A year and a half after a pointing failure threatened to derail its epochal search for worlds beyond our solar system, NASA’s Kepler spacecraft has bagged another planet, astronomers announced on Thursday.
The new planet is 20,000 miles in diameter, about two and a half times the size of Earth, and 12 times as massive, putting it into a category of planets called super-Earths that do not exist in our solar system. It is unlivable, circling a star slightly smaller than the Sun about 180 light-years from here in the constellation Pisces at the roasting distance of only 8.4 million miles, less than a tenth of the distance between us and our star.
Kepler was designed to stare at a patch of stars for four years and watch for blinks caused by planets passing in front of them. Early in 2013, however, one of the reaction wheels that keep the telescope pointed broke down. Engineers figured out a way to compensate using the pressure of sunlight on Kepler’s solar panels to stabilize the spacecraft for smaller periods of time.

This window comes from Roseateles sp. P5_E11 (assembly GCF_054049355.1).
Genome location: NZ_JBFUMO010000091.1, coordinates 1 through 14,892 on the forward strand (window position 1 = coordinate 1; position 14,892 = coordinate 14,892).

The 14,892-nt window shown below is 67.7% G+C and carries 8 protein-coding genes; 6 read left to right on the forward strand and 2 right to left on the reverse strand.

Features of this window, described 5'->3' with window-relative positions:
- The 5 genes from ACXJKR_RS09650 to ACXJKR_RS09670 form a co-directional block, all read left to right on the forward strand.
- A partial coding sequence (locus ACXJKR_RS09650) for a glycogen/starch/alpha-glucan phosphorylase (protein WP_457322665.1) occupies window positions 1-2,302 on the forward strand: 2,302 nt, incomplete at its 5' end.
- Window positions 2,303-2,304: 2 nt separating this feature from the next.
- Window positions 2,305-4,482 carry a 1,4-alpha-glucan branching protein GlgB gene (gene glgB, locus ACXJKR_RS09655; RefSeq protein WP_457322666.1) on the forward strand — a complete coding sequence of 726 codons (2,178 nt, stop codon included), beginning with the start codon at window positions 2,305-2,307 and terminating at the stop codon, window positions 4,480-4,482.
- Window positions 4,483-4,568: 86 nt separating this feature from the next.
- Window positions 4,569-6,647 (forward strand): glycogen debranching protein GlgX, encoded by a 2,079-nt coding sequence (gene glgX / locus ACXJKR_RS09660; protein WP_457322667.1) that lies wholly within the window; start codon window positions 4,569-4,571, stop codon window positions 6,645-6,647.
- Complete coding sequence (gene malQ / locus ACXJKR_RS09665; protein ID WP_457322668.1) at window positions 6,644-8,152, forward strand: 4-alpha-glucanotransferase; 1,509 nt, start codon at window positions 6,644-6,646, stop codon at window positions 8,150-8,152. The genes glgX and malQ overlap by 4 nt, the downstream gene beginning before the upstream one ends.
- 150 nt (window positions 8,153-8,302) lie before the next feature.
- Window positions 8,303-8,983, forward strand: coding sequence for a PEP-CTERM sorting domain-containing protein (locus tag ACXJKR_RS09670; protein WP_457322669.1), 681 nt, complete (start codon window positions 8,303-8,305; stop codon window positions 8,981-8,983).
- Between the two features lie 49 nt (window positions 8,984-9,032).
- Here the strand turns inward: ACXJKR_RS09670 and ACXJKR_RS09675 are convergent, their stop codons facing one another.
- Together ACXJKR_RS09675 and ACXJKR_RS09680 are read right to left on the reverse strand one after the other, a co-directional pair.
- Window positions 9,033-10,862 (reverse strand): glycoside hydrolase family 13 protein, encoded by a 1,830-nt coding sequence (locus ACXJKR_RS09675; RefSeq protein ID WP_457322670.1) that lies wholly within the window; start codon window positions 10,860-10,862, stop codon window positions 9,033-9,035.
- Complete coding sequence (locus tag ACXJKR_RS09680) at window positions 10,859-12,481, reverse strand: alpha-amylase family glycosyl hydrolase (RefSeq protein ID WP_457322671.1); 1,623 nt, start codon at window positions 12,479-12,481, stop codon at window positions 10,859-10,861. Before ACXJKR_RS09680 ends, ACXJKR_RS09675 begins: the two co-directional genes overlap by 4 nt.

During a nine-day test run in February with the telescope, a team led by Andrew Vanderburg of the Harvard-Smithsonian Center for Astrophysics detected a planet passing in front of a star known as HIP 116454. Follow-up observations with ground-based telescopes and the Canadian MOST satellite confirmed the presence of a planet, which astronomers said was probably a water world or a “mini-Neptune,” with a small core and a billowing gaseous atmosphere.
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